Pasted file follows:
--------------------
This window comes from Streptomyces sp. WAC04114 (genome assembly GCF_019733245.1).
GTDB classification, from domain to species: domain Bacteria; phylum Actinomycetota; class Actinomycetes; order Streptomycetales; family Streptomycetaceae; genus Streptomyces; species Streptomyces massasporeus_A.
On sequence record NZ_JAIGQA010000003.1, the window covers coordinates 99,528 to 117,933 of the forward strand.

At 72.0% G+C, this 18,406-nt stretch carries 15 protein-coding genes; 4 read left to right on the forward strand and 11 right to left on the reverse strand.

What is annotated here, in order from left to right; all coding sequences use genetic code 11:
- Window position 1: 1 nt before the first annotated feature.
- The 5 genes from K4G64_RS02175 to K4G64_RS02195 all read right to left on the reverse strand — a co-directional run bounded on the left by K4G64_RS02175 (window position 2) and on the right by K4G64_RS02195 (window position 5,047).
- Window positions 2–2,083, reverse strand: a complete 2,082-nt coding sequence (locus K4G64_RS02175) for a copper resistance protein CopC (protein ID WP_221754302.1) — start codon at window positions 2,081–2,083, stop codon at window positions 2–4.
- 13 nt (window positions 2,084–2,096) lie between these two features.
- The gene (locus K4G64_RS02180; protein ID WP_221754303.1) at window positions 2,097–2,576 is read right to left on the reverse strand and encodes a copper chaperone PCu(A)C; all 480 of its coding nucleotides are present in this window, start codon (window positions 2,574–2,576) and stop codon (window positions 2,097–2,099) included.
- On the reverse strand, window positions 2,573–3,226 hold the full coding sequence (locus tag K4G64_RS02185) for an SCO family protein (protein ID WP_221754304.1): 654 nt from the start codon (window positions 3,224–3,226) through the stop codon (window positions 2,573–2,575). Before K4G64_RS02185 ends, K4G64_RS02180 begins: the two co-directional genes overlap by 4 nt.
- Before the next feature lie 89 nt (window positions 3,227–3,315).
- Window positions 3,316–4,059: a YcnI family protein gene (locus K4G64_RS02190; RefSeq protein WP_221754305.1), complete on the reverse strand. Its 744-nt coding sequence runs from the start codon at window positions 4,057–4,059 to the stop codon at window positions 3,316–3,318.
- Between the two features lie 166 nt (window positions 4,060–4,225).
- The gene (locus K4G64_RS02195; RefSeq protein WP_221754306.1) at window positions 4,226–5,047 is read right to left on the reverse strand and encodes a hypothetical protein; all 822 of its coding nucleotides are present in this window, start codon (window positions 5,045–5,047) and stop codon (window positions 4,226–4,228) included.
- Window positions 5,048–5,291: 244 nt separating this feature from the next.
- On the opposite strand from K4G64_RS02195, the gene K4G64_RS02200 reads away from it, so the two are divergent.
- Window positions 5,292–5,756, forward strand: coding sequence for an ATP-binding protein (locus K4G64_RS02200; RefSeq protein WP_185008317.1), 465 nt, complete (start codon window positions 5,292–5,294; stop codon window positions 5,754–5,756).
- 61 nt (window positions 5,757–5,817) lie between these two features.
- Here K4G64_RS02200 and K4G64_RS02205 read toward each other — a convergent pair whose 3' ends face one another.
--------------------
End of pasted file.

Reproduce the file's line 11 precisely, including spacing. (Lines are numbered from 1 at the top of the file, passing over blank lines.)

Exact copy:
- On the reverse strand, window positions 2,573–3,226 hold the full coding sequence (locus tag K4G64_RS02185) for an SCO family protein (protein ID WP_221754304.1): 654 nt from the start codon (window positions 3,224–3,226) through the stop codon (window positions 2,573–2,575). Before K4G64_RS02185 ends, K4G64_RS02180 begins: the two co-directional genes overlap by 4 nt.